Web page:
Purgatory Online

Monday, October 21, 2002

J.T. Snow says the infield warning track at Edison Field sucks, and doesn't get much of an argument from anyone. Snow, of course, used to play first base for the Angels, but was traded before the new rubberized track went in, so it must have come as a nasty shock to him to find himself falling down and going boom in Game 1. I give him a lot of credit for sticking with the ball, although it looked like Santiago probably would have caught it anyway.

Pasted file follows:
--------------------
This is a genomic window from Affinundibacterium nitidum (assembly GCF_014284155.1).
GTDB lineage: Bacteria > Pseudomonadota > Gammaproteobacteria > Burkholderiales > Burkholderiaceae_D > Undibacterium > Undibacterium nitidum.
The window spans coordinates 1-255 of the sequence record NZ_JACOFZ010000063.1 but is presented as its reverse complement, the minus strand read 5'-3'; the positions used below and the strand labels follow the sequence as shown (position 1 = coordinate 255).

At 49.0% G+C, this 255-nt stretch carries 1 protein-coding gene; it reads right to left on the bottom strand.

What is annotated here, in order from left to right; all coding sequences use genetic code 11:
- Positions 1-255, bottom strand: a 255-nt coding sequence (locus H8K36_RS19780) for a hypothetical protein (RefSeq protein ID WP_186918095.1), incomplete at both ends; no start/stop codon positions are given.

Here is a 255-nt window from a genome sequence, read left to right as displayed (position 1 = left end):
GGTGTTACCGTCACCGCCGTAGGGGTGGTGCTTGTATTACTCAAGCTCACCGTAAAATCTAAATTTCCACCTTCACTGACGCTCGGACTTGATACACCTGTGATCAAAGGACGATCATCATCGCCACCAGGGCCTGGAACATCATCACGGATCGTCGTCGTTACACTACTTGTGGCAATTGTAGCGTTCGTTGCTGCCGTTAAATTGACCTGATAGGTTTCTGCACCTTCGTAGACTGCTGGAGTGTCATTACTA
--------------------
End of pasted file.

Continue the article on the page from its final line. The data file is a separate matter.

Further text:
It's interesting to think of such a thing as being part of the home-field advantage - from the article, Glaus clearly has an idea of how to approach making plays on the track. I've always had a soft spot in my heart for dirty groundskeeping tricks, including the rumors that various clubs that played their home games in domes would turn the air conditioning on and off to create advantages for their pitchers and hitters. The most famous groundskeepers in baseball history have probably been the Bossards, who have been working for the White Sox, Indians, and others for decades. And if the Giants have a mind to rig Pac Bell, they've got a pretty savvy groundskeeper at their disposal, too.